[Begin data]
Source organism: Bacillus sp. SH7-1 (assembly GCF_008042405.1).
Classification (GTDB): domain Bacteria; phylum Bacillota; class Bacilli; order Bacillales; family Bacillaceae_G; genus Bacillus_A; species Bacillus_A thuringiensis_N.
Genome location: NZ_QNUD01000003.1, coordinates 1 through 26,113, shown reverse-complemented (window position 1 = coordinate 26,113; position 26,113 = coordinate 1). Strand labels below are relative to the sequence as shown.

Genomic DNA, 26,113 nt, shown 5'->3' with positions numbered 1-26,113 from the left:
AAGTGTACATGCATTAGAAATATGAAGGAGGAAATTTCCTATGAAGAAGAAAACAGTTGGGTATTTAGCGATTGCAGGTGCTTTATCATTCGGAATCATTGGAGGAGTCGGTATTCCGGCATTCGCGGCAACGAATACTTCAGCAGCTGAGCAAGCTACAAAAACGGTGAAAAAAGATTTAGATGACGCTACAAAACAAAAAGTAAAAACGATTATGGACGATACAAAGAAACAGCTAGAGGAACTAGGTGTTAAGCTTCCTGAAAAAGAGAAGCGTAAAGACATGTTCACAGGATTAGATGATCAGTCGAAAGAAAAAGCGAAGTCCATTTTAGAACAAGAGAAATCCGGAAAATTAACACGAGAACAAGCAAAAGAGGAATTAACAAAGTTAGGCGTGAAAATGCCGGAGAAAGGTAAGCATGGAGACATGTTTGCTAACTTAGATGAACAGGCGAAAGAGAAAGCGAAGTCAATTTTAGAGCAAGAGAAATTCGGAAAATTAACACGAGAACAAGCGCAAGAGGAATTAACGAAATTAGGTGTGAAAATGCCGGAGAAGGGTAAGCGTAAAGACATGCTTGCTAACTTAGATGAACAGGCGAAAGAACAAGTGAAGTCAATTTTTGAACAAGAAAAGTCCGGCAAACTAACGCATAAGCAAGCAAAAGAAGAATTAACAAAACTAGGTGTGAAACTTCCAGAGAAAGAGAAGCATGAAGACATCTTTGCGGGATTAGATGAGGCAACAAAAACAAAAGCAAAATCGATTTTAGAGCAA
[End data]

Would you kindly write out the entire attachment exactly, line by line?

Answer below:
Source organism: Bacillus sp. SH7-1 (assembly GCF_008042405.1).
Classification (GTDB): domain Bacteria; phylum Bacillota; class Bacilli; order Bacillales; family Bacillaceae_G; genus Bacillus_A; species Bacillus_A thuringiensis_N.
Genome location: NZ_QNUD01000003.1, coordinates 1 through 26,113, shown reverse-complemented (window position 1 = coordinate 26,113; position 26,113 = coordinate 1). Strand labels below are relative to the sequence as shown.

Genomic DNA, 26,113 nt, shown 5'->3' with positions numbered 1-26,113 from the left:
AAGTGTACATGCATTAGAAATATGAAGGAGGAAATTTCCTATGAAGAAGAAAACAGTTGGGTATTTAGCGATTGCAGGTGCTTTATCATTCGGAATCATTGGAGGAGTCGGTATTCCGGCATTCGCGGCAACGAATACTTCAGCAGCTGAGCAAGCTACAAAAACGGTGAAAAAAGATTTAGATGACGCTACAAAACAAAAAGTAAAAACGATTATGGACGATACAAAGAAACAGCTAGAGGAACTAGGTGTTAAGCTTCCTGAAAAAGAGAAGCGTAAAGACATGTTCACAGGATTAGATGATCAGTCGAAAGAAAAAGCGAAGTCCATTTTAGAACAAGAGAAATCCGGAAAATTAACACGAGAACAAGCAAAAGAGGAATTAACAAAGTTAGGCGTGAAAATGCCGGAGAAAGGTAAGCATGGAGACATGTTTGCTAACTTAGATGAACAGGCGAAAGAGAAAGCGAAGTCAATTTTAGAGCAAGAGAAATTCGGAAAATTAACACGAGAACAAGCGCAAGAGGAATTAACGAAATTAGGTGTGAAAATGCCGGAGAAGGGTAAGCGTAAAGACATGCTTGCTAACTTAGATGAACAGGCGAAAGAACAAGTGAAGTCAATTTTTGAACAAGAAAAGTCCGGCAAACTAACGCATAAGCAAGCAAAAGAAGAATTAACAAAACTAGGTGTGAAACTTCCAGAGAAAGAGAAGCATGAAGACATCTTTGCGGGATTAGATGAGGCAACAAAAACAAAAGCAAAATCGATTTTAGAGCAA